The Golden Bough A study of magic and religion
L. Eating the God
1. The Sacrament of First-Fruits
WE have now seen that the corn-spirit is represented sometimes in human, sometimes in animal form, and that in both cases he is killed in the person of his representative and eaten sacramentally. To find examples of actually killing the human representative of the corn-spirit we had naturally to go to savage races; but the harvest-suppers of our European peasants have furnished unmistakable examples of the sacramental eating of animals as representatives of the corn-spirit. But further, as might have been anticipated, the new corn is itself eaten sacramentally, that is, as the body of the corn-spirit. In Wermland, Sweden, the farmer’s wife uses the grain of the last sheaf to bake a loaf in the shape of a little girl; this loaf is divided amongst the whole household and eaten by them. Here the loaf represents the corn-spirit conceived as a maiden; just as in Scotland the corn-spirit is similarly conceived and represented by the last sheaf made up in the form of a woman and bearing the name of the Maiden. As usual, the corn-spirit is believed to reside in the last sheaf; and to eat a loaf made from the last sheaf is, therefore, to eat the corn-spirit itself. Similarly at La Palisse, in France, a man made of dough is hung upon the fir-tree which is carried on the last harvest-waggon. The tree and the dough-man are taken to the mayor’s house and kept there till the vintage is over. Then the close of the harvest is celebrated by a feast at which the mayor breaks the dough-man in pieces and gives the pieces to the people to eat.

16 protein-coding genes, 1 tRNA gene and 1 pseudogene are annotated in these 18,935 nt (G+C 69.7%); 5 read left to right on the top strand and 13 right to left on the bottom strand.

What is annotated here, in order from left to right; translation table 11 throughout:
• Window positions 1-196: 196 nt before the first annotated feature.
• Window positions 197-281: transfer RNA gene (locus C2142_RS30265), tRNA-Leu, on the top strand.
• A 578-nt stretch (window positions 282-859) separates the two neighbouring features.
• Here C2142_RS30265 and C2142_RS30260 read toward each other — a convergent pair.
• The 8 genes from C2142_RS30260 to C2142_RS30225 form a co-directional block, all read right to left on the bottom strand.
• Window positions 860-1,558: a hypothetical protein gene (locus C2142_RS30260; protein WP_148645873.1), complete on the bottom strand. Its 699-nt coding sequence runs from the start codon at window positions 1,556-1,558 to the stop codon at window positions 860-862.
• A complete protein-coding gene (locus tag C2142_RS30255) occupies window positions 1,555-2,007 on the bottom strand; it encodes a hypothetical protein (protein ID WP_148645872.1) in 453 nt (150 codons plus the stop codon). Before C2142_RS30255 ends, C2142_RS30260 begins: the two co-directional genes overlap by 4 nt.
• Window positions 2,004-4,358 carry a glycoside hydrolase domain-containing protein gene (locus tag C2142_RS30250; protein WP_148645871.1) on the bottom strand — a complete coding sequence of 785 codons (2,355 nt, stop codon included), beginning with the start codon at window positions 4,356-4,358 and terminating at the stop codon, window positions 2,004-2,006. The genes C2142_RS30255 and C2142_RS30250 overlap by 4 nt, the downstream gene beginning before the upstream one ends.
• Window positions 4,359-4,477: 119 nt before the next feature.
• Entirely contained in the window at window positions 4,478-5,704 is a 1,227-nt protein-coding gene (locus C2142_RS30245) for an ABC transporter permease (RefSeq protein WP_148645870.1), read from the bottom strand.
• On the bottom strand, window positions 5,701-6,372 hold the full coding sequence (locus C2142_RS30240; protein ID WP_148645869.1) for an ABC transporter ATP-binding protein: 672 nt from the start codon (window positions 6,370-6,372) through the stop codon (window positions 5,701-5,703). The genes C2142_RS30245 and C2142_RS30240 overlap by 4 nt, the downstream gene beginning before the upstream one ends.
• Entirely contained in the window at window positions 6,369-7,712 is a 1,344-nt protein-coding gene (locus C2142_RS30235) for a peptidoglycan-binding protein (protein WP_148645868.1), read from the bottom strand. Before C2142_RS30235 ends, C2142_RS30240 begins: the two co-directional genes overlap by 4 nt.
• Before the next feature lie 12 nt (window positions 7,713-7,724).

In these examples the corn-spirit is represented and eaten in human shape. In other cases, though the new corn is not baked in loaves of human shape, still the solemn ceremonies with which it is eaten suffice to indicate that it is partaken of sacramentally, that is, as the body of the corn-spirit. For example, the following ceremonies used to be observed by Lithuanian peasants at eating the new corn. About the time of the autumn sowing, when all the corn had been got in and the threshing had begun, each farmer held a festival called Sabarios, that is, “the mixing or throwing together.” He took nine good handfuls of each kind of crop—wheat, barley, oats, flax, beans, lentils, and the rest; and each handful he divided into three parts. The twentyseven portions of each grain were then thrown on a heap and all mixed up together. The grain used had to be that which was first threshed and winnowed and which had been set aside and kept for this purpose. A part of the grain thus mixed was employed to bake little loaves, one for each of the household; the rest was mixed with more barley or oats and made into beer. The first beer brewed from this mixture was for the drinking of the farmer, his wife, and children; the second brew was for the servants. The beer being ready, the farmer chose an evening when no stranger was expected. Then he knelt down before the barrel of beer, drew a jugful of the liquor and poured it on the bung of the barrel, saying, “O fruitful earth, make rye and barley and all kinds of corn to flourish.” Next he took the jug to the parlour, where his wife and children awaited him. On the floor of the parlour lay bound a black or white or speckled (not a red) cock and a hen of the same colour and of the same brood, which must have been hatched within the year. Then the farmer knelt down, with the jug in his hand, and thanked God for the harvest and prayed for a good crop next year. Next all lifted up their hands and said, “O God, and thou, O earth, we give you this cock and hen as a free-will offering.” With that the farmer killed the fowls with the blows of a wooden spoon, for he might not cut their heads off. After the first prayer and after killing each of the birds he poured out a third of the beer. Then his wife boiled the fowls in a new pot which had never been used before. After that, a bushel was set, bottom upwards, on the floor, and on it were placed the little loaves mentioned above and the boiled fowls. Next the new beer was fetched, together with a ladle and three mugs, none of which was used except on this occasion. When the farmer had ladled the beer into the mugs, the family knelt down round the bushel. The father then uttered a prayer and drank off the three mugs of beer. The rest followed his example. Then the loaves and the flesh of the fowls were eaten, after which the beer went round again, till every one had emptied each of the three mugs nine times. None of the food should remain over; but if anything did happen to be left, it was consumed next morning with the same ceremonies. The bones were given to the dog to eat; if he did not eat them all up, the remains were buried under the dung in the cattle-stall. This ceremony was observed at the beginning of December. On the day on which it took place no bad word might be spoken.